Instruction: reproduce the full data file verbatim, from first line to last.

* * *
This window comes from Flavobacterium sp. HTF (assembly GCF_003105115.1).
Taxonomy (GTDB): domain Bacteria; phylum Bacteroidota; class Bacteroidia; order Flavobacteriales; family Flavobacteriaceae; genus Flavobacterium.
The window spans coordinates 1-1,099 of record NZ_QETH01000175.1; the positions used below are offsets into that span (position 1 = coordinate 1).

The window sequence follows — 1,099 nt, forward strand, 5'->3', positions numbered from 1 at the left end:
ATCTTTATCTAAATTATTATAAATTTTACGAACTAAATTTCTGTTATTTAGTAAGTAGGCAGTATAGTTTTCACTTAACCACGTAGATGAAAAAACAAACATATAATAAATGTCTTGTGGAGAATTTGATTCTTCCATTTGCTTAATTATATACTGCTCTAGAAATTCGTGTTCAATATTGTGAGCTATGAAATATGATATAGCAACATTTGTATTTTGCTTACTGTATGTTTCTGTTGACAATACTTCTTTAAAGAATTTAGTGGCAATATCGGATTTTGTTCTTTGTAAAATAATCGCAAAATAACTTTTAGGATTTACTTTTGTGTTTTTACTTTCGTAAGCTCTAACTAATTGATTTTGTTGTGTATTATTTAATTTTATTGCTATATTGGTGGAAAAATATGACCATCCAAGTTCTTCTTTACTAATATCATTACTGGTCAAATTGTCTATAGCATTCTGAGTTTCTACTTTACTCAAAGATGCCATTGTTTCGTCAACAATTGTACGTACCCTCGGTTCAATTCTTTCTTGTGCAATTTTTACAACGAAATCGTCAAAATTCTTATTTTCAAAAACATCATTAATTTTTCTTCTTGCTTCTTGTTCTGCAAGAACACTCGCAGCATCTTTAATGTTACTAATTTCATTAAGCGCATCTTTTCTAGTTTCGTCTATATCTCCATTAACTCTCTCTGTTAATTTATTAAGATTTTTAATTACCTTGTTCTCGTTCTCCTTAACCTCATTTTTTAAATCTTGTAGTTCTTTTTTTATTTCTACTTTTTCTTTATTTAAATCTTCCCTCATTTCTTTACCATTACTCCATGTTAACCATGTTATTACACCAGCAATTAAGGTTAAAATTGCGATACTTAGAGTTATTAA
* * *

This window comes from Flavobacterium sp. HTF (assembly GCF_003105115.1).
Taxonomy (GTDB): domain Bacteria; phylum Bacteroidota; class Bacteroidia; order Flavobacteriales; family Flavobacteriaceae; genus Flavobacterium.
The window spans coordinates 1-1,099 of record NZ_QETH01000175.1; the positions used below are offsets into that span (position 1 = coordinate 1).

The window sequence follows — 1,099 nt, forward strand, 5'->3', positions numbered from 1 at the left end:
ATCTTTATCTAAATTATTATAAATTTTACGAACTAAATTTCTGTTATTTAGTAAGTAGGCAGTATAGTTTTCACTTAACCACGTAGATGAAAAAACAAACATATAATAAATGTCTTGTGGAGAATTTGATTCTTCCATTTGCTTAATTATATACTGCTCTAGAAATTCGTGTTCAATATTGTGAGCTATGAAATATGATATAGCAACATTTGTATTTTGCTTACTGTATGTTTCTGTTGACAATACTTCTTTAAAGAATTTAGTGGCAATATCGGATTTTGTTCTTTGTAAAATAATCGCAAAATAACTTTTAGGATTTACTTTTGTGTTTTTACTTTCGTAAGCTCTAACTAATTGATTTTGTTGTGTATTATTTAATTTTATTGCTATATTGGTGGAAAAATATGACCATCCAAGTTCTTCTTTACTAATATCATTACTGGTCAAATTGTCTATAGCATTCTGAGTTTCTACTTTACTCAAAGATGCCATTGTTTCGTCAACAATTGTACGTACCCTCGGTTCAATTCTTTCTTGTGCAATTTTTACAACGAAATCGTCAAAATTCTTATTTTCAAAAACATCATTAATTTTTCTTCTTGCTTCTTGTTCTGCAAGAACACTCGCAGCATCTTTAATGTTACTAATTTCATTAAGCGCATCTTTTCTAGTTTCGTCTATATCTCCATTAACTCTCTCTGTTAATTTATTAAGATTTTTAATTACCTTGTTCTCGTTCTCCTTAACCTCATTTTTTAAATCTTGTAGTTCTTTTTTTATTTCTACTTTTTCTTTATTTAAATCTTCCCTCATTTCTTTACCATTACTCCATGTTAACCATGTTATTACACCAGCAATTAAGGTTAAAATTGCGATACTTAGAGTTATTAA